When Plaintiff was placed in administrative segregation all his property was packed, but his orthopedic shoes were not placed with his property. (Id. at ¶ 9.) Plaintiff filed a request for interview regarding his missing shoes, but the shoes were lost. (Id. at ¶ 10.) On June 29, 2010,*fn1 Plaintiff submitted a CDC 1824 and a medical slip because he was in pain when he walked, he wanted a change in medication and requested a chrono for waist restraints because having his hands cuffed behind his back caused him pain. (Id. at ¶ 11.) On July 4, 2010, Plaintiff notified Defendant Lopez that his orthopedic shoes were lost by correctional staff, and she failed to take action to replace the shoes. (Id. at ¶ 17.) On August 3, 2010, Plaintiff received the CD 1824 response stating that his orthopedic shoes could not be found, and a supplemental pair could not be issued because there were no molds for his feet. (Id. at ¶ 12.) On August 16, 2010, Plaintiff received noticed that his accommodation request would be before Defendant Lopez, and he sent her a letter and approximately 20 pages of exhibits. (Id. at ¶ 13.)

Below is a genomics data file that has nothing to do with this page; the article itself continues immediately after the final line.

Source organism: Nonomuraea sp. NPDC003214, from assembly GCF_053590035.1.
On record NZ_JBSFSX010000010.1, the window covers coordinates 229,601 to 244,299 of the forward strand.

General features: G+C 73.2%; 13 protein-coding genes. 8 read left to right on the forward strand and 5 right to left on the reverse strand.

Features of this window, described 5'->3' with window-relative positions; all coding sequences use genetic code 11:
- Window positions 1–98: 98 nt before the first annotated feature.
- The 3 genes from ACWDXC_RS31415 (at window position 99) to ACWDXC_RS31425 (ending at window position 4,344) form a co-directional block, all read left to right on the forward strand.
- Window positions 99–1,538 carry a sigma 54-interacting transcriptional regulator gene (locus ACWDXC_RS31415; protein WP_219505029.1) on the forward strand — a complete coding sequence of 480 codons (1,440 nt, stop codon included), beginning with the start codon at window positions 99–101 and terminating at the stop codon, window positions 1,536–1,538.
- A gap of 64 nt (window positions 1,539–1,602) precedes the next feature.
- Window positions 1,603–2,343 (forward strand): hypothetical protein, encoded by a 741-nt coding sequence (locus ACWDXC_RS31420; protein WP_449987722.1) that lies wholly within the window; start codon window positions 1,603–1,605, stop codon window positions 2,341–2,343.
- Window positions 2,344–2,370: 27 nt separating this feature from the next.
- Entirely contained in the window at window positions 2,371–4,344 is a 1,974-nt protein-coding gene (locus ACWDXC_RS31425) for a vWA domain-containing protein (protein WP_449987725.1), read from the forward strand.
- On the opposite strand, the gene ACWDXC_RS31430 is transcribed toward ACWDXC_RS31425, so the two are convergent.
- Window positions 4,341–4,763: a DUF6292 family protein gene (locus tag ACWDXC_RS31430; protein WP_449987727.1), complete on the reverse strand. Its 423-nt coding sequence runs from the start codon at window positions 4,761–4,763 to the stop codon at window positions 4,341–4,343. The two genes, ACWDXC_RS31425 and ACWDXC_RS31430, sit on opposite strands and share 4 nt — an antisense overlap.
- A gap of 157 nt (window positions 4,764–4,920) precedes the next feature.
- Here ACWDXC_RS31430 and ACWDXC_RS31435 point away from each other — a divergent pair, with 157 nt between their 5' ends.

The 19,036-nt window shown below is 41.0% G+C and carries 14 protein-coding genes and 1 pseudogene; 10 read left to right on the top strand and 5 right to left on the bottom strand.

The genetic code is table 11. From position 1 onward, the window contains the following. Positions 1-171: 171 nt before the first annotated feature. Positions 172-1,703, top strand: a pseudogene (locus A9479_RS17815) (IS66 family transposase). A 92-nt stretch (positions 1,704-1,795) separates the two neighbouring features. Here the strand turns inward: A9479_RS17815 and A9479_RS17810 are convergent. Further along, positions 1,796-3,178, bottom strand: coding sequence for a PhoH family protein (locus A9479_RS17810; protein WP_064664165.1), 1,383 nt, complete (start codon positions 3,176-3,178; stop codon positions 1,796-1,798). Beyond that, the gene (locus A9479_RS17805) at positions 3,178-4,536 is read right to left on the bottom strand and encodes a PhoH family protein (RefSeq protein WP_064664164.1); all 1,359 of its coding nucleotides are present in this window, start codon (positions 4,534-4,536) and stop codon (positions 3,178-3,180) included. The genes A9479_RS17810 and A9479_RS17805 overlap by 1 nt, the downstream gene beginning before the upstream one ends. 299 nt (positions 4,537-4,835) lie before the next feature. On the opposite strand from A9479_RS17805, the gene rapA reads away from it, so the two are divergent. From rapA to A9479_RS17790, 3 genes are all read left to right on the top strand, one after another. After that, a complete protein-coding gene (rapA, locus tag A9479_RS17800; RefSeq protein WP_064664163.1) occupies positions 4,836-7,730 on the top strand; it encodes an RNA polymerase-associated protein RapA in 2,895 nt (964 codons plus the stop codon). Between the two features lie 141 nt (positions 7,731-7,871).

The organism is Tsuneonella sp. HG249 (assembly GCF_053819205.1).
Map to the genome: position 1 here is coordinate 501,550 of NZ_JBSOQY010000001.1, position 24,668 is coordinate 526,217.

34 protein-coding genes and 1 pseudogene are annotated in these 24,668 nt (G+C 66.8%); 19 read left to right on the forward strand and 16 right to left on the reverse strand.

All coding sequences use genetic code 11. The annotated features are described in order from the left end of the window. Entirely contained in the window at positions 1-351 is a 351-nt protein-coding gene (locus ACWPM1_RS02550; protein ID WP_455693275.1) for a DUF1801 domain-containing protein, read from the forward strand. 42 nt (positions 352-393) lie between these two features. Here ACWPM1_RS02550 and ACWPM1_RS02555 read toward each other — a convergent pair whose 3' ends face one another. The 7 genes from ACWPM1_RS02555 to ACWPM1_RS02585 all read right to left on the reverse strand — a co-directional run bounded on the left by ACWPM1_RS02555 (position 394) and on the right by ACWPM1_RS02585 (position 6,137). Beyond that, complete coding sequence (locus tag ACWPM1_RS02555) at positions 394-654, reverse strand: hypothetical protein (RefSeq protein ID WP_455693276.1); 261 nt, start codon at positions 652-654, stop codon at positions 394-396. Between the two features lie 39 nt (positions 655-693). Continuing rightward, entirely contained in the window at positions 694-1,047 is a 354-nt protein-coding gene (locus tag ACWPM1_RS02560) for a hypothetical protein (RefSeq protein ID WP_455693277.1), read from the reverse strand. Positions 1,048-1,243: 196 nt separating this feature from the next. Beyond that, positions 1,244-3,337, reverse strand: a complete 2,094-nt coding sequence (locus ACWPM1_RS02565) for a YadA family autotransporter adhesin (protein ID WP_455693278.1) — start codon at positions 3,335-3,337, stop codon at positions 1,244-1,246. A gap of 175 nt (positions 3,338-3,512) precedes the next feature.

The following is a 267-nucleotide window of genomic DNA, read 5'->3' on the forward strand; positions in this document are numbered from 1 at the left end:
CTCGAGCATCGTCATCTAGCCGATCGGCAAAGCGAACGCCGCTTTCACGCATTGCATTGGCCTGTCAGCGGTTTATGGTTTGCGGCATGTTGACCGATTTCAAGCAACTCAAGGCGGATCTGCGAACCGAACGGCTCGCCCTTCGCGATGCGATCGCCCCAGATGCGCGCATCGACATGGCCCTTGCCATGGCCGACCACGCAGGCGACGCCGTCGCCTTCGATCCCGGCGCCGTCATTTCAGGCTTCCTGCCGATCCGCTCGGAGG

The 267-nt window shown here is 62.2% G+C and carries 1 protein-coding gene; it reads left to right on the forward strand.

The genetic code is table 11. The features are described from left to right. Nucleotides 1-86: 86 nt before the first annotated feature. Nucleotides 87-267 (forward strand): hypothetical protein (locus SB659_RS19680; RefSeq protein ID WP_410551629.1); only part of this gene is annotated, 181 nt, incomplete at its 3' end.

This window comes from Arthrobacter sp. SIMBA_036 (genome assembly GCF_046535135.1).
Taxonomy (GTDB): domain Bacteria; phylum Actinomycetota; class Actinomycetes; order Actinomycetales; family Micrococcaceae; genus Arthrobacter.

Plaintiff contends that Defendants failed to provide proper treatment, replace his orthopedic shoes, or provide adequate treatment for his back injuries while he was housed in administrative segregation. (Id. at ¶ 14.) Plaintiff was suffering from pain and not having his orthopedic shoes made the pain worse. In addition, the mattress caused Plaintiff pain making it difficult to sleep. (Id. at ¶ 18.)

For the reasons set forth below Plaintiff has failed to state a cognizable claim for relief.

III. Legal Standards

A. Eighth Amendment

1. Conditions of ...